A New Version of the Classic Patty Melt Burger


3 tablespoons unsalted butter
2 cups thinly sliced yellow onion
1 pound ground beef
2 teaspoons Worcestershire sauce, or to taste
freshly ground black pepper
8 rye bread slices
4 ounces creamy goat’s milk cheese Vegetable oil for brushing on grill rack
variety of mustard


  1. In a saute pan or skillet, melt the butter over medium heat. Add the onion, cover, reduce the heat to low, and cook for 15 minutes. Remove the cover and cook the onion until very soft and golden, about 45 minutes longer. Remove from the heat and keep warm.
  2. In a grill, prepare a hot fire for direct-heat cooking, or preheat a broiler.
  3. In a bowl, combine the beef, Worcestershire sauce, and salt and pepper to taste. Handling the meat as little as possible to avoid compacting it, mix well. Divide the beef into 8 equal portions and form the portions into thin, round patties to fit the bread slices. Cut the cheese into 4 pieces a little smaller than the patties. Place a piece of cheese on 4 of the patties, cover with the remaining patties, and press the edges together to seal and encase the cheese.
  4. When the fire is ready, brush the grill rack or broiler rack with vegetable oil. Place the patties on the grill rack or under the broiler and cook until browned on the bottom, about 4 minutes. With a wide spatula, turn the patties and cook until done to preference, about 4 minutes longer for medium-rare. During the last few minutes of cooking, place the bread slices on the outer edges of the grill to toast lightly or prepare in a toaster.
  5. Top 4 slices of the bread with the patties, pile on the onion, and cover with the remaining bread slices. Offer mustard at the table.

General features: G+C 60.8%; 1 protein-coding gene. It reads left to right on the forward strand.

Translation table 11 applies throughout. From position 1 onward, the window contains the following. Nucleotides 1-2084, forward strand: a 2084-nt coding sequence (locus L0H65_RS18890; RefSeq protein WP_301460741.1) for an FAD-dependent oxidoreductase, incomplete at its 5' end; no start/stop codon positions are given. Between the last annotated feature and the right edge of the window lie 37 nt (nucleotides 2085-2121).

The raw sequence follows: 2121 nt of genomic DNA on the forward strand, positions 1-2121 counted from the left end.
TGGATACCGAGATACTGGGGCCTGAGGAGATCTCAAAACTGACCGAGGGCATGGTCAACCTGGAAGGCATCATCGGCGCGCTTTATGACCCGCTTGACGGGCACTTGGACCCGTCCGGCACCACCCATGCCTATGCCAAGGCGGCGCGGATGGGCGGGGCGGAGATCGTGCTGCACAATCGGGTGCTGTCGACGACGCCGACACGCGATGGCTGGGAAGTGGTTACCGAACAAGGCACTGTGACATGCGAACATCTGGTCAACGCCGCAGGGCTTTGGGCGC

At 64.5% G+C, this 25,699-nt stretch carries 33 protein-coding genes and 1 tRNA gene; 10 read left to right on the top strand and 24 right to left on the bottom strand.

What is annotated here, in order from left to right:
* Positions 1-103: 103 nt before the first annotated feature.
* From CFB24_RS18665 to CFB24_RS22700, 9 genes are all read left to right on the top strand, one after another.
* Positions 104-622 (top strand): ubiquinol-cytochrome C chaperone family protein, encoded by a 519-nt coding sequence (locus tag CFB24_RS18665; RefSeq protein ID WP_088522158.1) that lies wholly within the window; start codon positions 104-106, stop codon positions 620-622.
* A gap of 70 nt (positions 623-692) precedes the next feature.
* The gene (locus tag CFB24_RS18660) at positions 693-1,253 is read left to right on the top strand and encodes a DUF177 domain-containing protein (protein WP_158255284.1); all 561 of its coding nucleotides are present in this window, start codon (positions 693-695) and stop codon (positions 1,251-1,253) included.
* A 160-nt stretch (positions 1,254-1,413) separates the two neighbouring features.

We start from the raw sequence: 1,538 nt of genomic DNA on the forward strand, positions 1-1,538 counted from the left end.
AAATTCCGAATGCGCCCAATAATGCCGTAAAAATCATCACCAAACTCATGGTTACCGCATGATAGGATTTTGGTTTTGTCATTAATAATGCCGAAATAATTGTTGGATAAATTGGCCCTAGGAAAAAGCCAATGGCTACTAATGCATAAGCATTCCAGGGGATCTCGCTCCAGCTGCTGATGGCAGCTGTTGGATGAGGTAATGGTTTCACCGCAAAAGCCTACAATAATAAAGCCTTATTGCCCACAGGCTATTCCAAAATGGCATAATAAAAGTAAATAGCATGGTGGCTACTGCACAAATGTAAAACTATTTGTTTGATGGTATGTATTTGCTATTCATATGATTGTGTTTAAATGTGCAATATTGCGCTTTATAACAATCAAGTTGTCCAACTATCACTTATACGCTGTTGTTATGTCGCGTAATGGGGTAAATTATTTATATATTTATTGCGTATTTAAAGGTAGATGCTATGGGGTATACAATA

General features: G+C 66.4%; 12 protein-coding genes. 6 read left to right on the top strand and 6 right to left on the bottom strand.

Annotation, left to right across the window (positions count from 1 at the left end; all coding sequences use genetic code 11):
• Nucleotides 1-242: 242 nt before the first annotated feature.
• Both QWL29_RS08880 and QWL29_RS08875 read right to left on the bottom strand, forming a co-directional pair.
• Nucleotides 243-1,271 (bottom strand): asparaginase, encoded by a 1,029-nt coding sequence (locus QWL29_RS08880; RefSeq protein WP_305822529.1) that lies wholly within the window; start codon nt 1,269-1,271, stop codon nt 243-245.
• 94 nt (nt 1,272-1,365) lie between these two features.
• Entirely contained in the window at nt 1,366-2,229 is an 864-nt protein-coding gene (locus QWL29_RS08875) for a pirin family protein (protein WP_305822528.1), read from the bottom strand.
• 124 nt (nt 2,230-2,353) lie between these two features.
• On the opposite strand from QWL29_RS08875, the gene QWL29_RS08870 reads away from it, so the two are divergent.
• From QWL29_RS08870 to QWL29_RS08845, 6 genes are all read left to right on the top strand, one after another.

Makes 4 servings.

Source: James McNair’s Burgers

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Sunday Funnies

Like Sitting, Standing in the Workplace May Have Long-Term Health Consequences

Recent research has warned of the health detriments associated with sitting for long stretches of time at the office, but what about the nearly half of all employees worldwide who are required to stand for more than 75% of their workdays? Prolonged standing is associated with short-term adverse health issues, including reports of fatigue, leg cramps, and backaches, which can affect job performance and cause significant discomfort. A new study published in Human Factors suggests that, over time, this type of sustained muscle fatigue can result in serious health consequences.

“The work-related musculoskeletal implications that can be caused by prolonged standing are a burden not only for workers but also for companies and society,” notes María Gabriela García, a PhD candidate in the Department of Health Sciences and Technology at ETH Zürich. “Long-term muscle fatigue caused by standing for long periods of time has not received much attention.”

In “Long-Term Muscle Fatigue After Standing Work,” García and fellow human factors/ergonomics researchers Bernard Martin and Thomas Läubli asked participants of two age groups to simulate standing work for five-hour periods. Participants could take brief seated rest breaks and a 30-minute lunch.

The authors found evidence of significant long-term fatigue following the five-hour workday, even when it included regular breaks, and that adverse symptoms persisted for at least 30 minutes following a seated recovery period. Moreover, young adults ages 18 to 30 were just as likely to experience long-term fatigue as were workers over the age of 50.

“Long-term fatigue after prolonged standing work may be present without being perceived,” continued García. “Current work schedules for standing work may not be adequate for preventing fatigue accumulation, and this long-lasting muscle fatigue may contribute to musculoskeletal disorders and back pain.”

Source: Human Factors and Ergonomics Society